Opening Kuraken to the World (2)


Hello! I am Alfredo from Kuraken.

During this quarantine, among other things, I have been reading blogs and articles about how to make a construction company grow and how to succeed in an overseas expansion. It has been an interesting exercise to get a brief idea from others’ experiences. It has been, as well, an opportunity to revise my own ideas and beliefs. I would like to post here some of the points that I found relevant to the process Kuraken is trying to undertake, focusing on the obstacles that the company will face and how can some risks be mitigated.

(image source: Electrical Contractor Magazine.

First, as I wrote in my last post, dealing with and overcoming cultural andlanguage barriers is the cornerstone of any successful company abroad. This is specially important in the construction industry because in it is embedded the particular essence of the working culture of any region and country. Clearly, to enter a new market without these essential cultural traits and knowledge may be a disadvantage in many situations (even for new local companies!). Nonetheless, there might be particular situations in which “bringing a new culture” can be turned into a relative strength. In what kind of situations this “new-comer” status could become an advantage? (1) One is when the costumer is familiar with the working culture of the company, or even better, when the client has worked directly with the company or has a reference of the company. In our case, this means approaching to Japanese costumers abroad and to companies that have been our costumers before, or that can get a reference of Kuraken from a third person. (2) Another one is to come into a specialized field where the company has experience, can deliver quality, and where there is relatively small competence. About this point, in the company we have had talks about exploring the potential markets on high tech industries, like data centers, manufacturing industries and so on. I think this could be a good entrance to certain foreign markets and should be further explored.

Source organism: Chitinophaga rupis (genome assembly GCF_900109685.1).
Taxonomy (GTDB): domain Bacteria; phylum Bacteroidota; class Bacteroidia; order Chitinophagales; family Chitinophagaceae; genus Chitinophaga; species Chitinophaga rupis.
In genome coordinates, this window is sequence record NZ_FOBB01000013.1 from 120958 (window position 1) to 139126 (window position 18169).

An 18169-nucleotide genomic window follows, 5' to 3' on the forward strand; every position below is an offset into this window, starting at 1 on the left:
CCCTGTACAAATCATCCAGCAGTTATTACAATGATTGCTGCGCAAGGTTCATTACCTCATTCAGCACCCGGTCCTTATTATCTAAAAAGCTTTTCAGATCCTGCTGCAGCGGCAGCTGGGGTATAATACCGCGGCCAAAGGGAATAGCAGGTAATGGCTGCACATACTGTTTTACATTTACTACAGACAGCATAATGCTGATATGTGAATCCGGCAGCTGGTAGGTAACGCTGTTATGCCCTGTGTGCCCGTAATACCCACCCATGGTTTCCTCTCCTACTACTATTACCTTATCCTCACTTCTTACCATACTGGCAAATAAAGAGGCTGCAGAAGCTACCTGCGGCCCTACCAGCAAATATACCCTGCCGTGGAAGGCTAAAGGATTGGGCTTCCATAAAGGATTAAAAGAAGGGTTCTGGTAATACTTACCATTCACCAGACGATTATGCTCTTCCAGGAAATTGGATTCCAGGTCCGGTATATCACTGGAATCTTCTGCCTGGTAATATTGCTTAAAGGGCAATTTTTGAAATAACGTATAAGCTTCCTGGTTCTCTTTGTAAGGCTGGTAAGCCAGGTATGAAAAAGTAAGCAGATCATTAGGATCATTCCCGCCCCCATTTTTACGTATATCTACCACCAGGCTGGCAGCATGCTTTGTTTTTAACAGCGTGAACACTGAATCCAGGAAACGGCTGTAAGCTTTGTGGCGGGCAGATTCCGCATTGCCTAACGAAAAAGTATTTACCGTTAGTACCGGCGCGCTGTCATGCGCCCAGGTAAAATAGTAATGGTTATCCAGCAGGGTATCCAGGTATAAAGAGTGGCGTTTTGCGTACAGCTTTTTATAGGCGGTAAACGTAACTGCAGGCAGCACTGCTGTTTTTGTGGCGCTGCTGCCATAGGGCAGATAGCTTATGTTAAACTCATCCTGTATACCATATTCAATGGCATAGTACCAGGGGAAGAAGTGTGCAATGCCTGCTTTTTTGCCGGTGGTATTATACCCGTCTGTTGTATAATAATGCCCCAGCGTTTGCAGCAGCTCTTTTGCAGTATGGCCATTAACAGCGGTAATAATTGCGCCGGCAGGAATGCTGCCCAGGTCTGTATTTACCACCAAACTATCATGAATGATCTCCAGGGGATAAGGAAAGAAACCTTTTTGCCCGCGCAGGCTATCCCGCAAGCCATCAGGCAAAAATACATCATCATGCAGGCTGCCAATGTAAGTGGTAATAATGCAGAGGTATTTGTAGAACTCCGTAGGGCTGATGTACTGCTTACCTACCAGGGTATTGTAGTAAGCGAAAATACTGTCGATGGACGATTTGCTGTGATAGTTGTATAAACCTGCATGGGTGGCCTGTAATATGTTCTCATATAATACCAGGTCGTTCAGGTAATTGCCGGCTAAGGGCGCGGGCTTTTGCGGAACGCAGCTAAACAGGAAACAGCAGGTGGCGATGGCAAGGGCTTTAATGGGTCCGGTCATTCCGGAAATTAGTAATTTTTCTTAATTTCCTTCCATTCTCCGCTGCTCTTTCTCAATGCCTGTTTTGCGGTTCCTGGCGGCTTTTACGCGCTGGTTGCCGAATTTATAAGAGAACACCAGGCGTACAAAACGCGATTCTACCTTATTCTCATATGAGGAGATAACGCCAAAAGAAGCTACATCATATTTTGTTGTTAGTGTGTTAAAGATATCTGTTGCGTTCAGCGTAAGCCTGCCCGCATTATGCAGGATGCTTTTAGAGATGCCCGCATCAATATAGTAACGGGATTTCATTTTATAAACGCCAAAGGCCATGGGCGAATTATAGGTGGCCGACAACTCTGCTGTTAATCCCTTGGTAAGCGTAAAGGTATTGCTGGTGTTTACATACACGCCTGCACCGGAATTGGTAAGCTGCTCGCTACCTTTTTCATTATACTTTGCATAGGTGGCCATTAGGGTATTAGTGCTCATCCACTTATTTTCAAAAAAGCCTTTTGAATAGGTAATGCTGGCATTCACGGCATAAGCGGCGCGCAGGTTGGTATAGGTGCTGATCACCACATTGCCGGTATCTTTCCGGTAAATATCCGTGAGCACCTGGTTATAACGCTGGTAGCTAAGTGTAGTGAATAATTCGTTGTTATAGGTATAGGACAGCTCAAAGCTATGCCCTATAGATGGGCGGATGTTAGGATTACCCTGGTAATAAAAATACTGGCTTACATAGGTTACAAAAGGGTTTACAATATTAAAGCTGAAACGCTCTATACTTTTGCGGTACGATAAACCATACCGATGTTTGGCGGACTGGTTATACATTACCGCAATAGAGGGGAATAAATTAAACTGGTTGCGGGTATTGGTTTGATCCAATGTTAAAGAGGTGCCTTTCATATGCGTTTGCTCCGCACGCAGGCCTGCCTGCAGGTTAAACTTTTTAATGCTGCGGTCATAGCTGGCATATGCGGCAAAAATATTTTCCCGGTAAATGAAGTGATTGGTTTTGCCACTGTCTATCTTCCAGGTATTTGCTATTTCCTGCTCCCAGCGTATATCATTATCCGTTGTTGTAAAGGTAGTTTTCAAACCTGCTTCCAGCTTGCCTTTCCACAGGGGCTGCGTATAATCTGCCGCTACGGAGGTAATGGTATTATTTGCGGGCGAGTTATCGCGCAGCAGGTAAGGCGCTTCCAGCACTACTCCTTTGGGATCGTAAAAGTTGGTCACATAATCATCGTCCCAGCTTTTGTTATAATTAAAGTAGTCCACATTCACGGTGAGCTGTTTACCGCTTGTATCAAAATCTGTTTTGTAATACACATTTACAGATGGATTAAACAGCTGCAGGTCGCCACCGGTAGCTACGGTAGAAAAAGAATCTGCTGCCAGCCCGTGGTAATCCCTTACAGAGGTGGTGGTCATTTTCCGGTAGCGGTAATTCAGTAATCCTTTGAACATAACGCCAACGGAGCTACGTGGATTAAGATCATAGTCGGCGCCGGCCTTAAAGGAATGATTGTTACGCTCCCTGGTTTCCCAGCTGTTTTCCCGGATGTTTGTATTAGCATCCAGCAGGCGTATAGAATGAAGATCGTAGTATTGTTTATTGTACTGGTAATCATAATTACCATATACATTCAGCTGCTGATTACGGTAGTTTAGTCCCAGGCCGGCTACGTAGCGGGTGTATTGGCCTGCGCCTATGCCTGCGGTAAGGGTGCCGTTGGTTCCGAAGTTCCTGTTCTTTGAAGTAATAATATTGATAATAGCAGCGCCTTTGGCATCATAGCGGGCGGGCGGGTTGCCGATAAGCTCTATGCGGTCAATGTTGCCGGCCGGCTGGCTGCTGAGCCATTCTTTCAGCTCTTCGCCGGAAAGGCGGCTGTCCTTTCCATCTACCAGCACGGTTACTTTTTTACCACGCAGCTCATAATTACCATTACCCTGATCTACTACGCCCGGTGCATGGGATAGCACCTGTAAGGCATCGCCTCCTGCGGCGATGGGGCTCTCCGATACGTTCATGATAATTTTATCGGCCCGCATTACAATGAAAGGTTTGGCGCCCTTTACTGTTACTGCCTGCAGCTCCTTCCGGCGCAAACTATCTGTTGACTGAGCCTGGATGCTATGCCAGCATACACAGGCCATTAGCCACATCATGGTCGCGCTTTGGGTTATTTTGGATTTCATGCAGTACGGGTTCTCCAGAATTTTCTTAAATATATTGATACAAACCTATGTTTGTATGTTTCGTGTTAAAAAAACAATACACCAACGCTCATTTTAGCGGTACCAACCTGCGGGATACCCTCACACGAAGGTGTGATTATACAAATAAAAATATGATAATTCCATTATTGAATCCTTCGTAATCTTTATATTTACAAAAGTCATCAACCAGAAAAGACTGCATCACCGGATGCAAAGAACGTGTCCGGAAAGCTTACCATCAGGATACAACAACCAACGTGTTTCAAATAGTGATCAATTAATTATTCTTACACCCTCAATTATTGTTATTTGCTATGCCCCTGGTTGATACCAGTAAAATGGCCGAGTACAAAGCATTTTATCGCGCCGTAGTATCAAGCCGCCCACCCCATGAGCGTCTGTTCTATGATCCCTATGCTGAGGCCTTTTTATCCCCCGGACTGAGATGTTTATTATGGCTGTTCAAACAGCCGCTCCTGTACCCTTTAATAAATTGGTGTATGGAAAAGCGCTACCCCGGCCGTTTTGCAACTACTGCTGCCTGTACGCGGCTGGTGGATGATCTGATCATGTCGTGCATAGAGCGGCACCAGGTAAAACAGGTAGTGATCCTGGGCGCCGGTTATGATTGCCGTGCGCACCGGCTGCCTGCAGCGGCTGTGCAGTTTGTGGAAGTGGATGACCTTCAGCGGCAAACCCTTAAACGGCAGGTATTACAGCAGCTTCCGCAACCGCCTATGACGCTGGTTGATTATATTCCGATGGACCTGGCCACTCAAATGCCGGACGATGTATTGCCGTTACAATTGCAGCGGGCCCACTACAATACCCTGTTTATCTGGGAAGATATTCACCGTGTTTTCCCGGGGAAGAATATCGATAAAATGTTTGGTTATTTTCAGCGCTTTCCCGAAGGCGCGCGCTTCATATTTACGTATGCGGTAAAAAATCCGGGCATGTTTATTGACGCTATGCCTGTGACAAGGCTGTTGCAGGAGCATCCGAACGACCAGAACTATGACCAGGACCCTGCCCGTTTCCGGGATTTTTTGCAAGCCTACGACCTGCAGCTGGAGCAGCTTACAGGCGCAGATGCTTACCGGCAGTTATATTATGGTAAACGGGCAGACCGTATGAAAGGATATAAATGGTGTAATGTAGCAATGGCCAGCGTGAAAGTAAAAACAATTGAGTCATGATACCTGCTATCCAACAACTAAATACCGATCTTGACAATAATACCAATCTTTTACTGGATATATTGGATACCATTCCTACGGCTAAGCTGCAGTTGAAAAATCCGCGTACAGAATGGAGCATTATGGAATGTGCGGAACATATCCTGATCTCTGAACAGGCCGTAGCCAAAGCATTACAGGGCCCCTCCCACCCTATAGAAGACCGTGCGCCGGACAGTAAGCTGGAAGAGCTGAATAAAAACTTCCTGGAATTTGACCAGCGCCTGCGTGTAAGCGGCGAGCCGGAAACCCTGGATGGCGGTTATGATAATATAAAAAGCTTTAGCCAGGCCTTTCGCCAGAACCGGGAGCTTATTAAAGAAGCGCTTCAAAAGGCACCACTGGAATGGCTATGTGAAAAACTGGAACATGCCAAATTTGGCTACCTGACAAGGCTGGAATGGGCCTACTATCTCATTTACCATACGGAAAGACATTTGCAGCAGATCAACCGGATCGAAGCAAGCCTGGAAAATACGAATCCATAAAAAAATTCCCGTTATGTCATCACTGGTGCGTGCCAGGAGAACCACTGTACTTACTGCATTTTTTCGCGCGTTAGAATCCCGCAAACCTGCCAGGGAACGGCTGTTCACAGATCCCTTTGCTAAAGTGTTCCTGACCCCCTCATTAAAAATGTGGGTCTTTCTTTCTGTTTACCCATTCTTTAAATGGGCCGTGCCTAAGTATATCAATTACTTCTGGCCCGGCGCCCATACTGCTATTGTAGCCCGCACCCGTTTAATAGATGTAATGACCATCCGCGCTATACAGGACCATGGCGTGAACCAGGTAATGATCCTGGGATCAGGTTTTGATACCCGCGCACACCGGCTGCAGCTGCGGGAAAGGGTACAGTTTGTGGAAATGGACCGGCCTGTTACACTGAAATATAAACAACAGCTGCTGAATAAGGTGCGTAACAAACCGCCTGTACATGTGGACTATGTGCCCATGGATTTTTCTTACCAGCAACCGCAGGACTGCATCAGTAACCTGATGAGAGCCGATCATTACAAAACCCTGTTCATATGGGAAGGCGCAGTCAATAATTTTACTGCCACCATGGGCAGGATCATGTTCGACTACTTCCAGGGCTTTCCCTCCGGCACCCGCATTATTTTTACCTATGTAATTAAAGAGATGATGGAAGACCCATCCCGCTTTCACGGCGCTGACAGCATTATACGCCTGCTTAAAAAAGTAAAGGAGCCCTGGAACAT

A second obstacle to tackle is the human factor (inside the company). It is important for the company to start preparing human resources to work on different (foreign) environments. Communication and management skills are essential in any construction project, and we need to prepare to manage and to communicate in a completely different environment. Another important aspect is to have the support and understanding of all members. If someone doesn’t understand the possible benefits that an overseas venture could bring to the company, it is likely for that person to feel uncomfortable with the harshes and the risks the whole company has to deal with. Therefore, appropriate communication and understanding among the company members about the possible benefits and difficulties is a good way to begin to prepare our human resources.

There are many other obstacles and risks to think about, but it is also good to go step by step, so I leave this here. I will continue thinking about these matters, so any feedback will be appreciated.